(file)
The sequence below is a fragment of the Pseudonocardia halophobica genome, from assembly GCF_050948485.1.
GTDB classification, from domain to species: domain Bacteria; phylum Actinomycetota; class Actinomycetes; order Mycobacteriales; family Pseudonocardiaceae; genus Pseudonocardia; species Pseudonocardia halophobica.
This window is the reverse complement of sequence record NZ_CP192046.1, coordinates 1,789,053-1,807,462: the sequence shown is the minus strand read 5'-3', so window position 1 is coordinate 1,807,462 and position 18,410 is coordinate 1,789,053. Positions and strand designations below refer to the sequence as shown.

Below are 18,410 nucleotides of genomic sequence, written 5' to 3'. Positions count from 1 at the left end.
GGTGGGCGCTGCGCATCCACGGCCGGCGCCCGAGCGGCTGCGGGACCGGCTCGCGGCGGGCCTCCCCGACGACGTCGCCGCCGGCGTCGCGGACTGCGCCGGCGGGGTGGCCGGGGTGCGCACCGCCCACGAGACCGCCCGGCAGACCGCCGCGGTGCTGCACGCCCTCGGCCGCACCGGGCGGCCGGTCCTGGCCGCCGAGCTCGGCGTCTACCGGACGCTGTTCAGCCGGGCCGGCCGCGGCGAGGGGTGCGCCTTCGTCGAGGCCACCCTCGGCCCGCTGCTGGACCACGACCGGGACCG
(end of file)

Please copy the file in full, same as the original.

The sequence below is a fragment of the Pseudonocardia halophobica genome, from assembly GCF_050948485.1.
GTDB classification, from domain to species: domain Bacteria; phylum Actinomycetota; class Actinomycetes; order Mycobacteriales; family Pseudonocardiaceae; genus Pseudonocardia; species Pseudonocardia halophobica.
This window is the reverse complement of sequence record NZ_CP192046.1, coordinates 1,789,053-1,807,462: the sequence shown is the minus strand read 5'-3', so window position 1 is coordinate 1,807,462 and position 18,410 is coordinate 1,789,053. Positions and strand designations below refer to the sequence as shown.

Below are 18,410 nucleotides of genomic sequence, written 5' to 3'. Positions count from 1 at the left end.
GGTGGGCGCTGCGCATCCACGGCCGGCGCCCGAGCGGCTGCGGGACCGGCTCGCGGCGGGCCTCCCCGACGACGTCGCCGCCGGCGTCGCGGACTGCGCCGGCGGGGTGGCCGGGGTGCGCACCGCCCACGAGACCGCCCGGCAGACCGCCGCGGTGCTGCACGCCCTCGGCCGCACCGGGCGGCCGGTCCTGGCCGCCGAGCTCGGCGTCTACCGGACGCTGTTCAGCCGGGCCGGCCGCGGCGAGGGGTGCGCCTTCGTCGAGGCCACCCTCGGCCCGCTGCTGGACCACGACCGGGACCG